JERUSALEM, Israel – It's not the first time BBC News has been cited for its decidedly pro-Palestinian/anti-Israel slant in its reporting. This time it elicited a swift response from the Israeli government, as well as President Trump's family.
The BBC's most recent anti-Israel perspective was exposed in a headline on Friday's terror attack at the Damascus Gate: "Three Palestinians killed after deadly stabbing in Jerusalem."
There was no mention that 1) two of the three terrorists opened fire with automatic weapons near the crowded entrance to the gate, while about 100 yards away, a third jihadist fatally stabbed 23-year-old Border Police Staff Sgt. Hadas Malka. Her's was the seventh terror-related fatality since the beginning of the year.
Immediately upon seeing the post, Israeli Prime Minister Benjamin Netanyahu called on the Foreign Ministry to censure BBC News, later telling ministers that security forces were preparing to demolish the terrorists' homes. He also rescinded previously issued measures to allow Muslim residents of Judea and Samaria (the West Bank) more freedom of movement during the month of Ramadan to visit family members and worship at the Temple Mount.
Both the Palestinian Authority's Fatah faction and Hamas, the Gaza-based terror group, praised the attack.
"Instead of condemning the attack, Fatah – which is headed by Abu Mazen [Mahmoud Abbas] – issued a statement in which it condemns the Border Police fighters who killed the terrorists and praised the murderers as heroes. It seems that mendacity and brazen gall know no bounds," Netanyahu said, noting that the P.A. "will now pay financial compensation to the murderers' families."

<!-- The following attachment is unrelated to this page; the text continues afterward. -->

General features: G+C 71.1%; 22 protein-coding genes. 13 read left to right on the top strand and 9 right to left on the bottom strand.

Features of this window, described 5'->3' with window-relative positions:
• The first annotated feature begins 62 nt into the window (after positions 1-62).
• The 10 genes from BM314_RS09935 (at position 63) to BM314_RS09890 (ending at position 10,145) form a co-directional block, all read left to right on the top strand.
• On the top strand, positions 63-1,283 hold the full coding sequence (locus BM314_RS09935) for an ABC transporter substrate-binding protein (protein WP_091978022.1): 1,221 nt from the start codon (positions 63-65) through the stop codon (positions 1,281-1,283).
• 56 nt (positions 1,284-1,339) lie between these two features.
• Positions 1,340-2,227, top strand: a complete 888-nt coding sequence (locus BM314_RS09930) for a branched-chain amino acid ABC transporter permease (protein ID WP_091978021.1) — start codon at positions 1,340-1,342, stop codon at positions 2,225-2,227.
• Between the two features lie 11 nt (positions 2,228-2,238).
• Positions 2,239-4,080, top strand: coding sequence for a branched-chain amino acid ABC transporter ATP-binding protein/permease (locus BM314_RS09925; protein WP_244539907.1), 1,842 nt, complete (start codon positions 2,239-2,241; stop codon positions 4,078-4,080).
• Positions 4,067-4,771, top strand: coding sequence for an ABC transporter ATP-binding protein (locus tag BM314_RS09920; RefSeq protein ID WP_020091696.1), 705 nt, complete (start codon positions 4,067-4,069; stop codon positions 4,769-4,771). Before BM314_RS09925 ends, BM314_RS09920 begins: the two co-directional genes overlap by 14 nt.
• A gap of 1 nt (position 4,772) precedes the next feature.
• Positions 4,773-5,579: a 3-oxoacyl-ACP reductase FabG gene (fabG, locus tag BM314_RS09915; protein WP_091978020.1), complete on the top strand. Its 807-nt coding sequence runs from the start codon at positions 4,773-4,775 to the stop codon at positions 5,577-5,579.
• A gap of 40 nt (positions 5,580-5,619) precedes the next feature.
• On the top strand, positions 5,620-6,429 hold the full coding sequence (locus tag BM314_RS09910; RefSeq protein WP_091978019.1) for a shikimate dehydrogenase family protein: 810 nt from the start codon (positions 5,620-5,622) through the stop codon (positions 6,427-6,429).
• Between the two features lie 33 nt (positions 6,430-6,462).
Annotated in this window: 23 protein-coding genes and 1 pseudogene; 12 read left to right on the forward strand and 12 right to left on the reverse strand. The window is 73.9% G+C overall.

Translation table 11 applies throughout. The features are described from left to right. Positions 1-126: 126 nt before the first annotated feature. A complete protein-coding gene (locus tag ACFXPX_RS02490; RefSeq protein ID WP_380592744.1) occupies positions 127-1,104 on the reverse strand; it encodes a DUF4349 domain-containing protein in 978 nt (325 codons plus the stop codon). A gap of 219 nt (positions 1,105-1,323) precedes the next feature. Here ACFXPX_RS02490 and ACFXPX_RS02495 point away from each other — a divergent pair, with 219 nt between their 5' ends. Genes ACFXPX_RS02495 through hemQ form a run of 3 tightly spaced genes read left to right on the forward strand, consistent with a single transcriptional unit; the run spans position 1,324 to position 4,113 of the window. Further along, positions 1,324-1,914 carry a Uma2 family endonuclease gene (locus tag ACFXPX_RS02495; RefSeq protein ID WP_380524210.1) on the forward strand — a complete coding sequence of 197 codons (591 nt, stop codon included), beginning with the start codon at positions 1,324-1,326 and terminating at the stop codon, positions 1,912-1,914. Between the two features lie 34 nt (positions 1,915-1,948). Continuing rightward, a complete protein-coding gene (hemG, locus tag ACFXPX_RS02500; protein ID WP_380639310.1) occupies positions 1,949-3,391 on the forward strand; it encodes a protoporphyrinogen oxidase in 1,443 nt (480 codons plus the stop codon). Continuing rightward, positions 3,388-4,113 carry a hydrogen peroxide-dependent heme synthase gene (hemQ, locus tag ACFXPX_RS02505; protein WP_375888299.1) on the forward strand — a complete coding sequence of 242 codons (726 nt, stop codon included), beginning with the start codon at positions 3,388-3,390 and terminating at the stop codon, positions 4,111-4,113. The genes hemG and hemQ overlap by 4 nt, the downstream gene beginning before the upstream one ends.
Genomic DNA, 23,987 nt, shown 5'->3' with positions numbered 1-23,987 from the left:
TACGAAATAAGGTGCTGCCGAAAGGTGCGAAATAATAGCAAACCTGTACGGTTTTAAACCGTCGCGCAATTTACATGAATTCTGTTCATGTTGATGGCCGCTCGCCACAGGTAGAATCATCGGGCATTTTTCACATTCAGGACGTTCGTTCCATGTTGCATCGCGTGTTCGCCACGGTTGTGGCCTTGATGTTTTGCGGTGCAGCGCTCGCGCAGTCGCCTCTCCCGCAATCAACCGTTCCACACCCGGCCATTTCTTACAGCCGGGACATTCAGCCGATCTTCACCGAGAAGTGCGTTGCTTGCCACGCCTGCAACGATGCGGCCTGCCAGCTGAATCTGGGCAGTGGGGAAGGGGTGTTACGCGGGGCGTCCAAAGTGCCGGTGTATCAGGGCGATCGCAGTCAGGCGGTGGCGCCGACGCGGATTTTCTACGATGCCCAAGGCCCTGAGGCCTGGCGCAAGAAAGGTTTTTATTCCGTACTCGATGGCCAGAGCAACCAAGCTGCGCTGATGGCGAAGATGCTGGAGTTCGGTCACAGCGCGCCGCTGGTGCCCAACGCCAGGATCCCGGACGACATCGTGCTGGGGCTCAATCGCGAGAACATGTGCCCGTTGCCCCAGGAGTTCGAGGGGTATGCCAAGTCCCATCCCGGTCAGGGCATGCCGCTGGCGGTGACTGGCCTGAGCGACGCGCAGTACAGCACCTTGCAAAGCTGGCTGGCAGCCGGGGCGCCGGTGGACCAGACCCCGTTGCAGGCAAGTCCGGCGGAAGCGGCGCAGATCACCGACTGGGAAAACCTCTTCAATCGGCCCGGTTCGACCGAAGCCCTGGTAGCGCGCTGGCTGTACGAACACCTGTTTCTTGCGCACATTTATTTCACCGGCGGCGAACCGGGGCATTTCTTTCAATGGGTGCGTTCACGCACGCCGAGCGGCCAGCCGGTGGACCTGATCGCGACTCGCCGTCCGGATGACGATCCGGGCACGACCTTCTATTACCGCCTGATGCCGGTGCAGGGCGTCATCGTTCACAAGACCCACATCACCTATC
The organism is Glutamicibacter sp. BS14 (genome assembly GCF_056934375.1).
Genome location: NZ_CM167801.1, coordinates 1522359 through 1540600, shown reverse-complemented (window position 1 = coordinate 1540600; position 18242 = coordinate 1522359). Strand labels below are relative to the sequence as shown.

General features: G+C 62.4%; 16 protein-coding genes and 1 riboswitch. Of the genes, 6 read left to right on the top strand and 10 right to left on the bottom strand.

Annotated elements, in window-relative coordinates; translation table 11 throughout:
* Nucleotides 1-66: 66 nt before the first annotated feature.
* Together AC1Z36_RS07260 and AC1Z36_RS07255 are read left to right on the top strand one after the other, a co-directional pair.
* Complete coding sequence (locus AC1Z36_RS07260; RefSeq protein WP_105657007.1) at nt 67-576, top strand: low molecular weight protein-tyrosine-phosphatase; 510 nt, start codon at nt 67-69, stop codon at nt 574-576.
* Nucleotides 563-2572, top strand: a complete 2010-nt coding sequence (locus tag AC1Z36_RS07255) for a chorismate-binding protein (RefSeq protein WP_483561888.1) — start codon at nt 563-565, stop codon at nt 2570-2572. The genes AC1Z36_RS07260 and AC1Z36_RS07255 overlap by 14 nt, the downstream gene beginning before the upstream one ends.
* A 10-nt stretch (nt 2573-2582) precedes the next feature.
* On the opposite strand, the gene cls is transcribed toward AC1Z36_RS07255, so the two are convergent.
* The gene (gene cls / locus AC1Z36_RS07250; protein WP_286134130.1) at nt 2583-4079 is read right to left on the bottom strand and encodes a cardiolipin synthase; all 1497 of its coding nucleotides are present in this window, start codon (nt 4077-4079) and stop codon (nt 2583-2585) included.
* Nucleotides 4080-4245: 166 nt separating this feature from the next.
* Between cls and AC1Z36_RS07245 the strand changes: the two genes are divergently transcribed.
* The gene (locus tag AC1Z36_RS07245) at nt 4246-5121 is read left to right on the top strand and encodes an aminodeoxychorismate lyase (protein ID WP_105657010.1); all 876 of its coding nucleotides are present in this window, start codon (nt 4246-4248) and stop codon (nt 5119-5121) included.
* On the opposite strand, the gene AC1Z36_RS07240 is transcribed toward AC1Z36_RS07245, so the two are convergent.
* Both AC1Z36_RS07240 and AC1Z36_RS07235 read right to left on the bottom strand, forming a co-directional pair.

"I call on the countries of the world to condemn both the murder and those who praise it and demand the immediate cessation of Palestinian Authority payments to the families of terrorists, something that only encourages terror," he said.
For more details on the P.A.'s response to Friday's terror attack by the Palestinian Media Watch, click here.
In London, a complaint filed by the Israeli Embassy prompted an apology from BBC and a reworded headline that read, "Israeli policewoman stabbed to death in Jerusalem."
The BBC also issued a statement taking responsibility for its "original headline."
"We accept that our original headline did not appropriately reflect the nature of the events and subsequently changed it," the statement read, saying it didn't intentionally "mislead" their audiences. It concluded the statement by offering "regret for any offense caused."
In response to the incident, U.S. President Donald Trump's eldest son called it as close to "misleading" as possible.
You mean after they stabbed a female Israeli police officer to death... right? This is as close to being misleading as possible. https://t.co/EWZPHiRemU
— Donald Trump Jr. (@DonaldJTrumpJr) June 17, 2017
"Need a new term for this nonsense," he continued. "Sort of the opposite of victim blaming. How about Culprit Coddling? Maybe Criminal Cozying? Thoughts???"
Netanyahu thanked him in a tweet "…for standing up for Israel and the truth."
The prime minister and his wife, Sara, paid a condolence call to the Malka family.
The bottom line is it's not the first time – and maybe not the last – the BBC's decidedly anti-Israel slant has been evident.
During the Second Lebanon War in the summer of 2006, senior Israeli officials were quoted by Honest Reporting as saying, "The reports we see give the impression that the BBC is working on behalf of Hezbollah instead of doing fair journalism."
In 2010, a detailed report examining BBC News showed that the news agency often pitched its stories from a pro-Palestinian perspective, quoting organizations known to be critical of Israel.